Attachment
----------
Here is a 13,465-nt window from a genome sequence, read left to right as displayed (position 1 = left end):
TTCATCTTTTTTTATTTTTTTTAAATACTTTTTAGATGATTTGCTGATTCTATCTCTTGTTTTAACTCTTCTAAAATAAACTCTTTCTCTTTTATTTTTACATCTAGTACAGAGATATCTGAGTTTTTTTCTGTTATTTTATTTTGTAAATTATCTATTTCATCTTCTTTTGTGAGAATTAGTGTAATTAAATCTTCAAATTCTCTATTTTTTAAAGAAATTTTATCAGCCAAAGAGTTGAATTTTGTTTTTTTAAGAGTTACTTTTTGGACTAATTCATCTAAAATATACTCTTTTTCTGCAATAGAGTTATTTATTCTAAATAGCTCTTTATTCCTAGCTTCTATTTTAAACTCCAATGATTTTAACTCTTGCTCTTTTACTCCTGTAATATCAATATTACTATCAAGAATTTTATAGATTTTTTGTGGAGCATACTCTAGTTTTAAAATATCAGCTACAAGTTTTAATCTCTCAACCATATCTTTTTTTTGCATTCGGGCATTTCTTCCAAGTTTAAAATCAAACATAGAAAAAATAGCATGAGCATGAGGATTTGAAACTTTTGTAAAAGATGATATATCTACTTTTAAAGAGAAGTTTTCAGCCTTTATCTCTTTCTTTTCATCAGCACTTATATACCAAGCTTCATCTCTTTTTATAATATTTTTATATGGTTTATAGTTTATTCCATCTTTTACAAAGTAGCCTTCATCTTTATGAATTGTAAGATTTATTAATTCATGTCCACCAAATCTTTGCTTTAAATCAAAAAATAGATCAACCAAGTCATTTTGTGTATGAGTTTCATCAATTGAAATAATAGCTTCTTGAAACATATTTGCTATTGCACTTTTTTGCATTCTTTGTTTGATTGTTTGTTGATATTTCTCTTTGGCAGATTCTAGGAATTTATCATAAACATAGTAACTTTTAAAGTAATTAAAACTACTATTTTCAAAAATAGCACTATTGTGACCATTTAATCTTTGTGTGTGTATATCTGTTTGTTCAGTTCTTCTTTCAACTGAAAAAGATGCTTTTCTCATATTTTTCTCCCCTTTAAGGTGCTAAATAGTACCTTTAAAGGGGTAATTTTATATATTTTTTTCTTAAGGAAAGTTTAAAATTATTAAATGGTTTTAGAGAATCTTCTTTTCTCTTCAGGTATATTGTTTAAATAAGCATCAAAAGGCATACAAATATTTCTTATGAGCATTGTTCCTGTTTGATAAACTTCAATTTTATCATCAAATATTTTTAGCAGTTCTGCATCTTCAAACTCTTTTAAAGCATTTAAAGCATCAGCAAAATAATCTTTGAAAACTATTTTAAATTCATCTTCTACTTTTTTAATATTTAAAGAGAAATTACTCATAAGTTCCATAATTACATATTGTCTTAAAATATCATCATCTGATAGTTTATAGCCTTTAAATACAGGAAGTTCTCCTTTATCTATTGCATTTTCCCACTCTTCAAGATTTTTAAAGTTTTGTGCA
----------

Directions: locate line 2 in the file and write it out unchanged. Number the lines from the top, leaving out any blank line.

TTCATCTTTTTTTATTTTTTTTAAATACTTTTTAGATGATTTGCTGATTCTATCTCTTGTTTTAACTCTTCTAAAATAAACTCTTTCTCTTTTATTTTTACATCTAGTACAGAGATATCTGAGTTTTTTTCTGTTATTTTATTTTGTAAATTATCTATTTCATCTTCTTTTGTGAGAATTAGTGTAATTAAATCTTCAAATTCTCTATTTTTTAAAGAAATTTTATCAGCCAAAGAGTTGAATTTTGTTTTTTTAAGAGTTACTTTTTGGACTAATTCATCTAAAATATACTCTTTTTCTGCAATAGAGTTATTTATTCTAAATAGCTCTTTATTCCTAGCTTCTATTTTAAACTCCAATGATTTTAACTCTTGCTCTTTTACTCCTGTAATATCAATATTACTATCAAGAATTTTATAGATTTTTTGTGGAGCATACTCTAGTTTTAAAATATCAGCTACAAGTTTTAATCTCTCAACCATATCTTTTTTTTGCATTCGGGCATTTCTTCCAAGTTTAAAATCAAACATAGAAAAAATAGCATGAGCATGAGGATTTGAAACTTTTGTAAAAGATGATATATCTACTTTTAAAGAGAAGTTTTCAGCCTTTATCTCTTTCTTTTCATCAGCACTTATATACCAAGCTTCATCTCTTTTTATAATATTTTTATATGGTTTATAGTTTATTCCATCTTTTACAAAGTAGCCTTCATCTTTATGAATTGTAAGATTTATTAATTCATGTCCACCAAATCTTTGCTTTAAATCAAAAAATAGATCAACCAAGTCATTTTGTGTATGAGTTTCATCAATTGAAATAATAGCTTCTTGAAACATATTTGCTATTGCACTTTTTTGCATTCTTTGTTTGATTGTTTGTTGATATTTCTCTTTGGCAGATTCTAGGAATTTATCATAAACATAGTAACTTTTAAAGTAATTAAAACTACTATTTTCAAAAATAGCACTATTGTGACCATTTAATCTTTGTGTGTGTATATCTGTTTGTTCAGTTCTTCTTTCAACTGAAAAAGATGCTTTTCTCATATTTTTCTCCCCTTTAAGGTGCTAAATAGTACCTTTAAAGGGGTAATTTTATATATTTTTTTCTTAAGGAAAGTTTAAAATTATTAAATGGTTTTAGAGAATCTTCTTTTCTCTTCAGGTATATTGTTTAAATAAGCATCAAAAGGCATACAAATATTTCTTATGAGCATTGTTCCTGTTTGATAAACTTCAATTTTATCATCAAATATTTTTAGCAGTTCTGCATCTTCAAACTCTTTTAAAGCATTTAAAGCATCAGCAAAATAATCTTTGAAAACTATTTTAAATTCATCTTCTACTTTTTTAATATTTAAAGAGAAATTACTCATAAGTTCCATAATTACATATTGTCTTAAAATATCATCATCTGATAGTTTATAGCCTTTAAATACAGGAAGTTCTCCTTTATCTATTGCATTTTCCCACTCTTCAAGATTTTTAAAGTTTTGTGCA